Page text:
HomeNewsBriefUS Accuses Argentine Currency Exchange Firm of Money Laundering
BRIEF

US Accuses Argentine Currency Exchange Firm of Money Laundering

ARGENTINA / 5 JUN 2013 BY CLAIRE O NEILL MCCLESKEY EN

A US prosecutor in Montana state has launched an investigation into the alleged money laundering activities of Argentine currency exchange firm La Moneta, creating a possible precedent for US involvement in the ongoing case against Kirchner associate Lazaro Baez.

According to Assistant District Attorney Victoria Francis, between 2005 and 2012 La Moneta exchanged twenty thousand checks, with a total value of $24 million, at the New York branch of Argentina's Banco de la Nacion, as Clarin reported. While Moneta maintained that these operations were "totally legal," the prosecutor said that La Moneta used fake import payments from front companies to justify bringing in the funds from Argentina.

German Coppola, the reported owner of the front companies, and two Moneta shareholders, Francisco Pagano and Daniel Fumaroni, are accused of devising the money laundering scheme.

InSight Crime Analysis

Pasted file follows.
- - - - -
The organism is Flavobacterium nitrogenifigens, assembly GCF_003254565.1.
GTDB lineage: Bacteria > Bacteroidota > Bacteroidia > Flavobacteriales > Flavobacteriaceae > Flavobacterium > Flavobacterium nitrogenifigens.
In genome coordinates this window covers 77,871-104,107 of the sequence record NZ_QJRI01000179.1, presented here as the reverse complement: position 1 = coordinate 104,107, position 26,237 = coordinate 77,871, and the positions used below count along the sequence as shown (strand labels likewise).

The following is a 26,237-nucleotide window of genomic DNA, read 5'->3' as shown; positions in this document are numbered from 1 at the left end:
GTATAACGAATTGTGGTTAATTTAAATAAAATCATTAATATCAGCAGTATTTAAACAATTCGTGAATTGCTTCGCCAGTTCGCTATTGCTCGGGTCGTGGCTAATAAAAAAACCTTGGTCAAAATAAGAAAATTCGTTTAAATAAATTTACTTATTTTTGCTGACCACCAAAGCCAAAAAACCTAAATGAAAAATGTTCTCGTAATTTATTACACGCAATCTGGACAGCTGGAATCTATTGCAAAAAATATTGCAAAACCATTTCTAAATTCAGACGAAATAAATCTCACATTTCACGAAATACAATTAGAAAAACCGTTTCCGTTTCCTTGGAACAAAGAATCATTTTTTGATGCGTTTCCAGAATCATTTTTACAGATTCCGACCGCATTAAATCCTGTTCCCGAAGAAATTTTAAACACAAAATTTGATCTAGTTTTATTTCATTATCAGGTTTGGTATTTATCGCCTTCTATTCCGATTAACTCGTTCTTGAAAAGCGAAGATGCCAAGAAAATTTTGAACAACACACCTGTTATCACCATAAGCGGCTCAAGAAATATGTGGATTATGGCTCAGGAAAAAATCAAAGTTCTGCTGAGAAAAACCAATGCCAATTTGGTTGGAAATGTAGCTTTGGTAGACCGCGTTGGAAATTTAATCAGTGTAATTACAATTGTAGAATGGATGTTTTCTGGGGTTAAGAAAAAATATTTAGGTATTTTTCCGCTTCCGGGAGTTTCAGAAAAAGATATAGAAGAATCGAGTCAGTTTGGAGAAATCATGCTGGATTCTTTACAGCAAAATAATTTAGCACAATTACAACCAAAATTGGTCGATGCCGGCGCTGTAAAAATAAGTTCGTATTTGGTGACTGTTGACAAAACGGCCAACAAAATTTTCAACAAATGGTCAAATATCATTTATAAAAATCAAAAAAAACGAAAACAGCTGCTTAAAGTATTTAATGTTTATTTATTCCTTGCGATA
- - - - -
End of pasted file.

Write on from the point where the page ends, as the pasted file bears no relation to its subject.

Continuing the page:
As Clarin notes, the US attorney's investigation into La Moneta could serve as a precedent for US involvement in the Lazaro Baez case. Baez, a close friend of former president Nestor Kirchner, stands at the center of a convoluted web of money laundering and corruption accusations, now known as "Lazarogate." Investigative journalist Jorge Lanata has spearheaded the investigation into the scandal and gathered an increasing amount of evidence on shady financial dealings of Kirchner and his wife and current President Cristina Fernandez de Kirchner.

In an on-air interview with Lanata on May 5, Kirchner's former director of Presidential Communication, Miriam Quiroga, reported frequently seeing "bags of money" moving through the former president's office. The widening scandal, coupled with rising inflation, has caused the president's popularity to nosedive.

Notably, of the companies involved in the Baez case, Southern Globe Investments (SGI), also known as "La Rosadita," is owned by Helvetic Services Group, which has subsidiaries in the state of Nevada. Arguably, this could create an opportunity for the US to become involved in the investigation, as happened with the Moneta case. The former owner of SGI has admitted to Lanata that La Rosadita used front companies to move money out of Patagonia and into Swiss bank accounts, including funds controlled by Baez. In April, Switzerland opened its own investigation into the matter.

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